January 25, 2018


Social Startup Success: How the Best Nonprofits Launch, Scale Up, and Make a Difference. By Kathleen Kelly Janus. Da Capo. $27.

     Here is a book that self-limits its audience in at least five ways. It is 1) for millennials who 2) have an entrepreneurial bent and 3) want to use that inclination in the nonprofit sector by 4) creating do-good organizations that will 5) attract funding and 6) make a difference in the world. All right, that is six ways, but that is the point: Kathleen Kelly Janus has created a book for a very, very specific, highly targeted audience – a very small audience, but one that will surely welcome some level of guidance from a fellow member of the select group (Janus and six friends co-founded a gender-equality-focused nonprofit).

     Every generation finds its own way of working on the never-ending parade of societal ills. In the past there were great fortunes that became the basis of foundations: the Rockefeller Foundation, the Ford Foundation. There were others used to create or re-create great universities: Duke University, Carnegie Mellon. In more-recent times, the self-made super-wealthy have created groups of their own or announced plans to give away their fortunes to existing ones: Warren Buffett of Berkshire Hathaway, Bill Gates of Microsoft, Tim Cook of Apple. But there have always been people without great wealth who have wanted to make a major difference in society: leaders, largely religion-based, of the civil-rights movement, for example, and effective community organizers. One of the latter, Barack Obama, even showed how it can be possible to parlay grassroots do-good impulses and organization into great political power – although his story is also a cautionary tale of the limits faced once that power is attained. What Janus offers in Social Startup Success is a model for the largest current generation in the U.S., the millennials, to parlay their particular strengths in thinking and organizing into a new set of organizations whose aim is to improve various aspects of society.

     In truth, much of what Janus recommends here is not new, although it is presented as if no one ever thought of it before. Among the tried-and-true ideas here are to learn from failure instead of being dismayed or disheartened by it; find ways to measure your impact and parlay those into greater effectiveness; and create and tell compelling stories that will engage people and make them eager to help either as participants or as donors. On the other hand, some of Janus’ suggestions are tailored directly to what she sees as the strengths of millennials: gather a great amount of data and use and leverage the information; build a team and empower all members; decentralize management and flatten or eliminate hierarchies; search for funding models that not only use now-standard approaches such as crowdfunding but that also reflect the goals of your group. Of course, Social Startup Success is packed with examples of social-startup entrepreneurs who have done things right – but it would have been a better book if it had also included numerous examples of well-meaning people and projects that failed, and had analyzed the reasons for those failures. Most startups, for-profit or nonprofit, do fail, and an understanding of that reality is (or should be) foundational for anyone who wants to found and develop an organization of any sort.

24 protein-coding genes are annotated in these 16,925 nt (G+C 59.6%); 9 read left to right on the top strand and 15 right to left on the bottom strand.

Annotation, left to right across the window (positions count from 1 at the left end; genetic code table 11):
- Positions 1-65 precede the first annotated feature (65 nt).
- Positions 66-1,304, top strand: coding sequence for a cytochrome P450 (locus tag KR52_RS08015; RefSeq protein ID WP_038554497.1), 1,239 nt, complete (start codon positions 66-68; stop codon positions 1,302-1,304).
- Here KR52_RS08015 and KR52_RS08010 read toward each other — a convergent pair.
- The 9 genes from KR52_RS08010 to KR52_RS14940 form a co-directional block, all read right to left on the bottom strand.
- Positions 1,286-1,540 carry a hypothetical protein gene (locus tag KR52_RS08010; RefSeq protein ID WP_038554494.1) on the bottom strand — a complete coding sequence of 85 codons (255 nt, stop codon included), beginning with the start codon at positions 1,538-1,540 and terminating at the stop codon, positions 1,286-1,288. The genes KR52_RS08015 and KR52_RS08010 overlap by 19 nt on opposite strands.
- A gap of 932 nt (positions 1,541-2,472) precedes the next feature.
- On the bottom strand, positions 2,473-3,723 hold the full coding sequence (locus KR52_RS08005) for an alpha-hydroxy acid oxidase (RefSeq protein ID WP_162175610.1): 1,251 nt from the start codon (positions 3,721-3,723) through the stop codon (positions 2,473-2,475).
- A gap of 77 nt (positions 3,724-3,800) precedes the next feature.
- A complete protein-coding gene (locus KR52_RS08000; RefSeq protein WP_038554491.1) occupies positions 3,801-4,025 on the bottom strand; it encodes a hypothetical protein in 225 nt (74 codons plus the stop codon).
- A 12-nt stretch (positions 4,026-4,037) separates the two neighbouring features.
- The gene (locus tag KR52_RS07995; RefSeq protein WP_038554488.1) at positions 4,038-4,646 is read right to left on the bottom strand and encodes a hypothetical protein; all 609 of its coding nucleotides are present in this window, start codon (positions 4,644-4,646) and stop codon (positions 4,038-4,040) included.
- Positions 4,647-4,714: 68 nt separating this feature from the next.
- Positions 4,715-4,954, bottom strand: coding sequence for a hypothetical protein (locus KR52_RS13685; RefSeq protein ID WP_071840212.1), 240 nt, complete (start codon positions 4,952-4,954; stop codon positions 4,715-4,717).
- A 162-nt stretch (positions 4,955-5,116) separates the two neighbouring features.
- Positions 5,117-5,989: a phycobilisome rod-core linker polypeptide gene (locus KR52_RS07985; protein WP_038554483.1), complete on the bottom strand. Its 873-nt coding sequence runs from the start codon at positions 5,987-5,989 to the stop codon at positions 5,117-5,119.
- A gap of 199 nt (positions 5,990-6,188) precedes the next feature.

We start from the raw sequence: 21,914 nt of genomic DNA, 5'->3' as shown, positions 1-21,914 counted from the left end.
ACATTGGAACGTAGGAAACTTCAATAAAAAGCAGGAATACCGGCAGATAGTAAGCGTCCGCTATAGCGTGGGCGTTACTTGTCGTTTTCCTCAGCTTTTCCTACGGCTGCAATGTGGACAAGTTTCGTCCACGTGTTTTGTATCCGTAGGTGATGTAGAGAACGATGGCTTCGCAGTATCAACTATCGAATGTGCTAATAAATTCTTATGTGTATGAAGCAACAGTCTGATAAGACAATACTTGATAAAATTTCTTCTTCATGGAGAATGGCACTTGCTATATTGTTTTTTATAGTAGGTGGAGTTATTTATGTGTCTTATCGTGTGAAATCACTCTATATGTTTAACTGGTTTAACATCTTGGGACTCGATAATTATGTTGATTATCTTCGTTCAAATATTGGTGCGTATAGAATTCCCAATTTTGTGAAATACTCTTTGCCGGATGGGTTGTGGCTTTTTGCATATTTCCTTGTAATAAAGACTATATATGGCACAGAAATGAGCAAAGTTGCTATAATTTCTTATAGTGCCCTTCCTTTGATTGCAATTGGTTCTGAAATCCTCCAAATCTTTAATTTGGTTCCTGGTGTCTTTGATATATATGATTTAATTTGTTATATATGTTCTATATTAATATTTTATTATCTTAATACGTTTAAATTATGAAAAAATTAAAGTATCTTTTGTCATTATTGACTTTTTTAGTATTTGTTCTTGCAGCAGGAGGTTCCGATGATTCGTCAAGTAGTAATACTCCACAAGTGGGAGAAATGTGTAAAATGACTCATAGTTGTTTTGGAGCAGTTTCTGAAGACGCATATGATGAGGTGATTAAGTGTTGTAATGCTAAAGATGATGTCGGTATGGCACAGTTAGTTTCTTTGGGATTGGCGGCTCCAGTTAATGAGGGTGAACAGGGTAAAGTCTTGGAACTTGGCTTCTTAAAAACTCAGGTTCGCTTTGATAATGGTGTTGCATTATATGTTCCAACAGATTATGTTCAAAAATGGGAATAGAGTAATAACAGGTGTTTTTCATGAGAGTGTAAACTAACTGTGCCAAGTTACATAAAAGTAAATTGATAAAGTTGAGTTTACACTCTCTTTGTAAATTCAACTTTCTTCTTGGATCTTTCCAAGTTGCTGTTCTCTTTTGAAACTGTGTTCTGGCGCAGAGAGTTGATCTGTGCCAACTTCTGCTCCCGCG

Janus’ writing does get into the nitty-gritty of organizational structure and management – this is no mere feel-good-about-what-you-do book. “While elaborate columns of data can be oppressive, a dashboard really can be as remarkably powerful a tool for internal tracking and program improvement as it is for external validation,” she writes at one point. On the other hand, Janus never loses sight of the fact that she is writing for people primarily focused on doing good rather than making profits. For instance, she approvingly quotes one entrepreneur who says, “Every single person on the staff has to have one reason for being there: to accomplish the mission,” although she herself writes, a few paragraphs later and somewhat contradictorily, of the importance of “developing a culture where people have each other’s backs and feel connected to the organization, not just the cause, in an emotional way.”

     Not everything in Social Startup Success is useful or particularly realistic, at least as Janus presents the material – there are key elements missing here and there. At one point, for example, she writes of a California woman “from humble roots” who “didn’t let that stop her” and spent “many of her early days driving over the hill to Silicon Valley where she could network with tech executives.” She just drove over there and hobnobbed? How did that work, exactly? Is it doable today? How did this woman with no prior contacts make them in that rarefied world? Can others do the same? How? There is much less of this prescriptive information in Social Startup Success than readers may hope to find. The specifics of running an organization are comparatively well covered, but the bootstrapping elements, especially when it comes to initial fundraising, developing a key basic level of supporters and employees, and creating a small but well-functioning system that can then be parlayed into something larger, are less than clear. The many examples of people who have been successful in creating socially conscious startups will be encouraging to people trying to get their own going, but hearing success stories only shows that this sort of thing can sometimes be done – without explaining much about the many ways the approach can fail and the many pitfalls that social entrepreneurs need to avoid. Millennials will be heartened to discover the successes here, but would have benefited more from learning of the vastly greater number of well-intentioned people for whom things went awry.

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